Protecting the Interior Design of Shops in China

6. Fashion and DesignIn today’s blog post we are taking a closer look on how European SMEs could protect the interior design of shops in China, as it is not unprecedented that even the design of your shop may get copied. You’ll  learn more about trade dress, copyright and design patent protection as viable options for protecting the interior design of your shop. 

When Brent Hoberman, founder of online interior design and furniture store, made a trip to China one man was particularly keen to meet him. When they met, the man explained that he wanted to launch a web business but had no idea how to do it until he found and copied it. He only wished to express his appreciation personally to Mr Hoberman.

In 2011 the residents of Kunming, a city in the South-Western region of China were delighted to find an IKEA shop there. The copycat store is an enormous, multi-level shop that sells modern IKEA-like furniture and even copies the distinctive blue and yellow branding. The residents realized it was a fake, but have little choice as the closest real IKEA is in Chongqing, 940km away.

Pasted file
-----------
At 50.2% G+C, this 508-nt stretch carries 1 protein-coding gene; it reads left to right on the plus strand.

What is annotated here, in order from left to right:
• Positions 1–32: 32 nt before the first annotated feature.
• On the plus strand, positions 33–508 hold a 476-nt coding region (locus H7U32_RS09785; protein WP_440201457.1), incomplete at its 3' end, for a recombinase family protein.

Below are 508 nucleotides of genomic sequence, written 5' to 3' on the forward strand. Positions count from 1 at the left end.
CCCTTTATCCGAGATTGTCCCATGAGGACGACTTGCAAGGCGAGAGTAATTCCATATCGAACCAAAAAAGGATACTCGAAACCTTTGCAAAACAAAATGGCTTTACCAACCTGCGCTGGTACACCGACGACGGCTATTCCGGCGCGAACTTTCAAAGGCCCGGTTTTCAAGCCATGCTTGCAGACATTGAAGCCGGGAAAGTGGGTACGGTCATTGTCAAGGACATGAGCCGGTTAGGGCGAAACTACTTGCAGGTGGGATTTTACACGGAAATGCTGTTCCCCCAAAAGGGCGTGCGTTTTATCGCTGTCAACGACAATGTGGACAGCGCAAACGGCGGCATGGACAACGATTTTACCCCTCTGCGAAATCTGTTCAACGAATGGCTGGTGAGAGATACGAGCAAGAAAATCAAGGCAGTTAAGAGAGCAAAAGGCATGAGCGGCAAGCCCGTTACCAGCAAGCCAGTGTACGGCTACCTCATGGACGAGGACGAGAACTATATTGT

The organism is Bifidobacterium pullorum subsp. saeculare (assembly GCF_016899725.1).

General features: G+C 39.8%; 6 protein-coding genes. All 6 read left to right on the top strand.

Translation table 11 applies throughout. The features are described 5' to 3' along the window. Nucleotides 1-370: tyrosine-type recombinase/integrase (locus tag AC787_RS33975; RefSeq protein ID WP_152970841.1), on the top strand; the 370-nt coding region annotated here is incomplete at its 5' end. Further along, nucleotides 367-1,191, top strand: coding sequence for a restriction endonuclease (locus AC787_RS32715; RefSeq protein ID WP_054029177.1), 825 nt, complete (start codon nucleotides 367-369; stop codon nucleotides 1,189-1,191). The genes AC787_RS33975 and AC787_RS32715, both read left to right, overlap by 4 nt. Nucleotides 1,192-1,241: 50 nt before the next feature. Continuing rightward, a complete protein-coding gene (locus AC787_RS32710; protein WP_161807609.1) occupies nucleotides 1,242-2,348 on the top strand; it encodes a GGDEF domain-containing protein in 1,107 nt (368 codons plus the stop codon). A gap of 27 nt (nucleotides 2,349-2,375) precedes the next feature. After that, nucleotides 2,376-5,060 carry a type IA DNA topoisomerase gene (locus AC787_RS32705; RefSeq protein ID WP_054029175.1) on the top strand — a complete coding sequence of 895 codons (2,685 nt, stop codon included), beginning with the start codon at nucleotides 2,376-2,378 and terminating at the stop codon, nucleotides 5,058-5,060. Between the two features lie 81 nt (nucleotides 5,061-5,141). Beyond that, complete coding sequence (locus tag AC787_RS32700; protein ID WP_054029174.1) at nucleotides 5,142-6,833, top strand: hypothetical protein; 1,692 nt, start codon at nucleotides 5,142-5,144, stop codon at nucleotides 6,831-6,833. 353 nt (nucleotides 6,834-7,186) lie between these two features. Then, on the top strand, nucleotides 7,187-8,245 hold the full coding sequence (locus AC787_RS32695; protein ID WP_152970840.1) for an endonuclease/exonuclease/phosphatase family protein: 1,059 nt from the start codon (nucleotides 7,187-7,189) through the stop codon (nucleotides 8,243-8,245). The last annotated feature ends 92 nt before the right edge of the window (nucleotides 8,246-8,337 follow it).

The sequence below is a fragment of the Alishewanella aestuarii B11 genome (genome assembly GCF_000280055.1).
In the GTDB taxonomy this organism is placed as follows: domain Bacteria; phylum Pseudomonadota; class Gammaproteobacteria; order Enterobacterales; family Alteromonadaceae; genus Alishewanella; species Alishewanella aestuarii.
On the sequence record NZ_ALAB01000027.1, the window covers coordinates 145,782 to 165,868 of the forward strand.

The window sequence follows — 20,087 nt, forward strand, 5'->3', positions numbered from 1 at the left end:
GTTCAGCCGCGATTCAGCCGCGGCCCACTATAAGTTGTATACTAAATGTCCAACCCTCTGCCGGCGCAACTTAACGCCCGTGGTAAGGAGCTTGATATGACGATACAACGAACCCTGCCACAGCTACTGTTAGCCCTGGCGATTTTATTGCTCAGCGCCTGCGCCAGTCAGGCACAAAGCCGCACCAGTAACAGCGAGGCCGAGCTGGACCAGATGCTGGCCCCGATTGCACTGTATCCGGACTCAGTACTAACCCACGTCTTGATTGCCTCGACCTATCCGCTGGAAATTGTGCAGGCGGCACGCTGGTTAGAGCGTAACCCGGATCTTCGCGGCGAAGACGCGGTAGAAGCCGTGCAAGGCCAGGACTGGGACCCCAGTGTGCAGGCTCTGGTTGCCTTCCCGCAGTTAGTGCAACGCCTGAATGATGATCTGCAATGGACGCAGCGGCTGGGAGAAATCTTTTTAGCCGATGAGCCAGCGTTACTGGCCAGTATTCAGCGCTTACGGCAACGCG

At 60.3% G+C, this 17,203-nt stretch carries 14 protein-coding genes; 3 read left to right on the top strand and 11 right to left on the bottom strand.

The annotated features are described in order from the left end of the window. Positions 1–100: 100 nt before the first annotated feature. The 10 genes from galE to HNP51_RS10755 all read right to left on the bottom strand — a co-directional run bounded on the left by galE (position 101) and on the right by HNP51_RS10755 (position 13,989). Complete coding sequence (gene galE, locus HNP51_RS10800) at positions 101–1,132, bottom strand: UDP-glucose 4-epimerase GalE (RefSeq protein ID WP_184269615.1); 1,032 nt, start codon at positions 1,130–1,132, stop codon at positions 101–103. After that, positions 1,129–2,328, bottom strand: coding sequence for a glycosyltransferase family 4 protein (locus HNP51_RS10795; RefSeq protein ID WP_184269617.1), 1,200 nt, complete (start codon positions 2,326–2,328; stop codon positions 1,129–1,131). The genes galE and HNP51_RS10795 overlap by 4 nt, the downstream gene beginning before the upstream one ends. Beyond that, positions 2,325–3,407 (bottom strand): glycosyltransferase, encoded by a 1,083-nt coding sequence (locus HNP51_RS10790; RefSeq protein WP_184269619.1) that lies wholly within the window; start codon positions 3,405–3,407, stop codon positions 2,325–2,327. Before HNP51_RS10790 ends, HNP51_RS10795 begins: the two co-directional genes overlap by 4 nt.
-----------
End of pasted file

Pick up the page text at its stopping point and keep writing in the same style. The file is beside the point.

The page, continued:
Store layouts, colours and designs become synonymous with a brand, so imitation of a store interior is very damaging to companies. At times it is increasingly difficult to separate the real from the fake.

There is a saying in China, 山高皇帝远 (shāngāo huángdìyuǎn), which means the mountains are high and the emperor is far away, a saying that perfectly encapsulates the reason why some counterfeiting still happens in China, particularly in faraway places such as Kunming. Continue reading “Protecting the Interior Design of Shops in China” »

Bodega Branding: The How, What, When, and Why of Wine IPR Protection

wine label-03In our last article we sang a song of growth and prosperity for the wine industry in China, fueled by the staggering figures of industry growth and Chinese wine consumption in recent years. This was tempered somewhat by the somewhat tragic tales of the relatively unimpeded development of a parasitic counterfeiting industry which continues to sap the profits of wine producers, damage reputations, and in some cases harm consumers in the process[1].

Today however we’ll be striking a more positive note, and looking at how producers and distributors can utilise the established IPR protection framework maintained by the People’s Republic of China and defend the reputation of their products.

Continue reading “Bodega Branding: The How, What, When, and Why of Wine IPR Protection” »

Appearances do matter!


Intellectual property rights (IPR) infringements against consumer goods in China come mainly in the form of counterfeits. However, infringement is sometimes not so clear cut. Infringers may target the packaging and visual presentation, rather than the actual contents, functional design, and trade mark logo of a product. For many consumer goods, packaging can be key to the identity of the product and thus its market appeal, meaning a potential loss of sales and harm to the original producer’s reputation if counterfeits reach the shelves.

Continue reading “Appearances do matter!” »